In tribute to Herbert Muschamp, the architecture critic for The New York Times, one of the most outspoken and influential voices in architectural. Agents provocateurs have a dismal survival rate at the culturally conservative New York Times, but for 12 years, starting in , architecture critic Herbert. Like the man himself, Hearts of the City: The Selected Writings of Herbert Muschamp (Knopf, $50) is going to offend a lot of people. The book is nearly .

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It was fun to write. New York, meanwhile, is his battleground. The Selected Writings of Herbert Muschamp. Has anyone else stirred up so much heated passion about cold bricks?

I remember reading one of the first major pieces by his successorfirst slowly and then skimming ahead with mounting anxiety, realizing wait, you mean there’s not going to be a Zuzu Pitts reference?

Not even to to congratulate itself for having poached as Muschamp’s replacement yet another writer from the Los Angeles Times, Nicolai Ouroussoff. With each gesture, his shirt rode up ever so slightly, revealing a tantalizing sliver of tan, taut tummy. He had a way of keeping you honest.

Herbert Muschamp, 1947-2007

What kind of client do you suppose the President is? Muschamp’s views were both ahead of their time. It was intended to be about the Nineties, but the pieces here are highly autobiographical, about the seduction of a young, suburban, Jewish, gay man by the bright lights of the big city.

We are still in the death throes of postmodernism, and well into the book Muschamp is still writing about the buildings of Robert AM Stern, later than is decent. He later attended Parsons School of Design, where he studied architecture, and returned to teach after spending some time studying at the Architectural Association in London.

Rest in Peace, Herbert Muschamp

But all of this is prefigured by a game-changer of a building inwhen Muschamp pulls out all the stops for the Guggenheim in Bilbao.


Thanks so much for the fab parody — far too soon, indeed, for those of us in our fifties.

Such vignettes, however, have the quality of holidays. I sense I am not alone to discover, to my surprise, how much I miss his writing, and how affected I was by his death — at 59, far too early — last week. Black and white pictures of pouty young people.

Despite the heights that Muschamp reached, there is an argument that architecture criticism was genuinely in trouble even on his watch. Like Ruskin, he reserved the right to contradict himself, but based on the selection here there is only scant evidence of that.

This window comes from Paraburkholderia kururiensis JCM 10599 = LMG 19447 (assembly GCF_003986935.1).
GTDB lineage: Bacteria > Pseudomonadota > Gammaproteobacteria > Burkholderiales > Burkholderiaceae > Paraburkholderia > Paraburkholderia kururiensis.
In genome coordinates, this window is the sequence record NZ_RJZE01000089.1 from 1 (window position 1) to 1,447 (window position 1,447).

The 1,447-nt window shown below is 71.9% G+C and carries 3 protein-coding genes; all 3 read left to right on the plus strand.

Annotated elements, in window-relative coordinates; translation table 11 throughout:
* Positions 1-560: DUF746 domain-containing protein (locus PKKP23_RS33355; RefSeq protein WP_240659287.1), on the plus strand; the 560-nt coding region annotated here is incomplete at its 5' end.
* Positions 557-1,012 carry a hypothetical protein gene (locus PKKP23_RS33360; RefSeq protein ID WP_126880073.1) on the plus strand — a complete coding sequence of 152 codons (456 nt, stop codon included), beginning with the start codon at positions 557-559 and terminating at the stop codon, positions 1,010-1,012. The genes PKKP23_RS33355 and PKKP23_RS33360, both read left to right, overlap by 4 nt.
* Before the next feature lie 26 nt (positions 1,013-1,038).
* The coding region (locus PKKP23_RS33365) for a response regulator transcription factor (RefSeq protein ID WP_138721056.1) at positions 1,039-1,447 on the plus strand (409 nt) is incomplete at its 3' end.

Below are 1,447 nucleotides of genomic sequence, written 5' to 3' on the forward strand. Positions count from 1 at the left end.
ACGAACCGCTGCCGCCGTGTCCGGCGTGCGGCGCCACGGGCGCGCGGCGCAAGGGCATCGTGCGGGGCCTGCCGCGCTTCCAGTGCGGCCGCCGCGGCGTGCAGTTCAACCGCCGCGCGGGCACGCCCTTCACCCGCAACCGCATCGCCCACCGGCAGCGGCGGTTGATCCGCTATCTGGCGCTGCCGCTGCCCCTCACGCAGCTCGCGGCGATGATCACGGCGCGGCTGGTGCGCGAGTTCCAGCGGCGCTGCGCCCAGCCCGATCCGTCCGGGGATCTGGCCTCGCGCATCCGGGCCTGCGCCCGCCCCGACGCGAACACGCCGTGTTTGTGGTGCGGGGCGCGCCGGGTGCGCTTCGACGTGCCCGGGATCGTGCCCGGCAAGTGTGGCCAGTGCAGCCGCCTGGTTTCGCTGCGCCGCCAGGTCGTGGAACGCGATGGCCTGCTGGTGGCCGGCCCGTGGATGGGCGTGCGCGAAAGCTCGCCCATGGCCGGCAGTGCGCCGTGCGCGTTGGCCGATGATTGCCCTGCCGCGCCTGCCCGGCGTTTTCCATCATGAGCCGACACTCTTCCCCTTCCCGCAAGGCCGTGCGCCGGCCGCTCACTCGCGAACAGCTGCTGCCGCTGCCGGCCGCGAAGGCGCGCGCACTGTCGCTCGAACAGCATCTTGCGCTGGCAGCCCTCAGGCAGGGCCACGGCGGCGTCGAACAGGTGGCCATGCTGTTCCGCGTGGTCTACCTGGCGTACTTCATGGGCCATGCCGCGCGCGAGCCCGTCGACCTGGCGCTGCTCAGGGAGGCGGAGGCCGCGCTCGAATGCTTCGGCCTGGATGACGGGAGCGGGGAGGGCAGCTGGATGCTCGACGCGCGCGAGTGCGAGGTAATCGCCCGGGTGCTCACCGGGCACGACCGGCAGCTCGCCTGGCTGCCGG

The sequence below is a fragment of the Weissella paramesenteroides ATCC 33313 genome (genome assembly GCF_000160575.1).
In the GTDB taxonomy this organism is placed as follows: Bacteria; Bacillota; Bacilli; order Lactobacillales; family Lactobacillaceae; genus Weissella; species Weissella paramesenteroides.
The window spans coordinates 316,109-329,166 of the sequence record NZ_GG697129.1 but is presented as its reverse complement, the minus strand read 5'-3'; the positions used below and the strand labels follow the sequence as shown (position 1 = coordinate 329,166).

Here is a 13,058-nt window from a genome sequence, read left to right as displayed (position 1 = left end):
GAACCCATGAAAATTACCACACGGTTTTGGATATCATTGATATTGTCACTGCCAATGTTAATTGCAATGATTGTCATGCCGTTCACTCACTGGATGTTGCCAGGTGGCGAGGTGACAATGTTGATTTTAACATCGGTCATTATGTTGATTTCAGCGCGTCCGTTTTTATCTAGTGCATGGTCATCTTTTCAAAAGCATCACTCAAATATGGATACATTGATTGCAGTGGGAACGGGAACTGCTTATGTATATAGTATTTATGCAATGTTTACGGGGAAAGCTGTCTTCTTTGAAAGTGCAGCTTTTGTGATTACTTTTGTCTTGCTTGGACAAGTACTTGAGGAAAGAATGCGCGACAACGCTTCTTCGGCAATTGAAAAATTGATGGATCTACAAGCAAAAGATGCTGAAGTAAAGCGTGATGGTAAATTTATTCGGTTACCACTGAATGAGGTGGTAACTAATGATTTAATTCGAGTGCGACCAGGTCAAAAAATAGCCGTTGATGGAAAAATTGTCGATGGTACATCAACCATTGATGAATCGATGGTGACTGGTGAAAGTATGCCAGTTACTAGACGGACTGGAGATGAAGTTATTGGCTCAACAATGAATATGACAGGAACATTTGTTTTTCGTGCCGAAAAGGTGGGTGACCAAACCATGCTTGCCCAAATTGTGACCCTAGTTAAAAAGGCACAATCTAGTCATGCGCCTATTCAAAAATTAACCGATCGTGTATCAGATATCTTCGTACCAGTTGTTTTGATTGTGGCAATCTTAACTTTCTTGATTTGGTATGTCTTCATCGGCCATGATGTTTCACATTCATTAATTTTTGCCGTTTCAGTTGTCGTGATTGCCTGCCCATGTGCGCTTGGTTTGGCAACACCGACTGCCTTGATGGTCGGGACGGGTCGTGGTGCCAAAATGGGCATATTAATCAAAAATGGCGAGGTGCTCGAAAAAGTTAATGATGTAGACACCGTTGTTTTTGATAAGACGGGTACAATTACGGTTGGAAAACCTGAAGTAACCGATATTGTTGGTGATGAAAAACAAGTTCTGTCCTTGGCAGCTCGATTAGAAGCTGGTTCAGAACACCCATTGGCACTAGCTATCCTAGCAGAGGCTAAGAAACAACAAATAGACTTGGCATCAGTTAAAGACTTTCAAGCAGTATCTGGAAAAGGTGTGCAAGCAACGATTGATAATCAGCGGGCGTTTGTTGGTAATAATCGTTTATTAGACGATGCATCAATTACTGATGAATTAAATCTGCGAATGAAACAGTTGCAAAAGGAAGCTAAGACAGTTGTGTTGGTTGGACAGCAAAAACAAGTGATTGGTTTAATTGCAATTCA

Inspiring piece I must say! Beyer Blinder Belle’s work is occasionally competent: Herbert was also maddening; he drove his editors and his friends up the wall only to charm them back down again with twinkling wit and an open generosity that could almost prepare one for the next onslaught.

Goodbye Ada Louise Huxtable.

Herbert Muschamp — Charlie Rose

Fasten your seatbelts, New York. And people mschamp fun of her writiing, but did that make her less influential or even fun to read, still? The Selected Writings of Herbert Muschamp. December 31, You said it!

Rest in Peace, Herbert Muschamp: Design Observer

The first preliminary design studies for the World Trade Center site were about to be unveiled; the original master planning firm anti-starchitects with a reputation for thoughtful contextualism rather than formal acrobatics was not one of Muschamp’s favorites; I thought I could predict how the review would read.

Herbert Mitchell Muschamp November 28, Philadelphia. As the architecture critic for The Times from to Sorkin was attacking his opposite number at the New York Times, Paul Goldberger, for being in bed with a clique of developers and postmodernists. At the time of his death he reportedly had just finished his memoirs. Herbert said what he thought, and seemingly unfettered by the overarching, overlooking, over-the-shoulder antics of the so called giants, who where they to stab him in the back as he smacked the keyboard.


A book collection of Muschamp’s writings, Hearts of the City: At least I think it was hidden. He thinks they represent a late flowering of Surrealism. You could compare him to Pauline Kael, right? Wearing beautifully tailored trousers and a tight, cropped black top – need I add it was by Prada?

His support for this new architectural elite came from witnessing a dream being made manifest — the dream of the avant-garde being handed the opportunity to build on Main Street.

Who knew what other secrets might come tumbling out if they actually sat down and talked? Recent Manhattan banality, WTC7, Hearst at the top of the heap, will run unchallenged, accepted by the sprinkling of gold dust from afar and nearby those who pride conformance with the party line, and too many Manhattans slid down by another. An homage to the street’s unsanitized, John Rechy, Russ Meyer past. Muschamp was a lover of cities. Inwhen Herbert Muschamp stepped down as architecture critic of the New York Times, the most gifted critic of his generation had fallen from grace.

His opinions were often hyperbolic; his prose outrageous; the path of his thinking inimitably complex. His blockbuster beauties are Gehry and Koolhaas, the poet and the genius, representing the twin poles of beauty and reason.

It is striking to see how similar the climate was then to now, and how close the concerns. But usually it seemed, looking for more. What they give form to is a new phase in city making governed by the expression of unrepressed urges, by the creative power of the subconscious. This tantalizing motif — impulse, surrender, gratification — is the central one of the twenty-first century.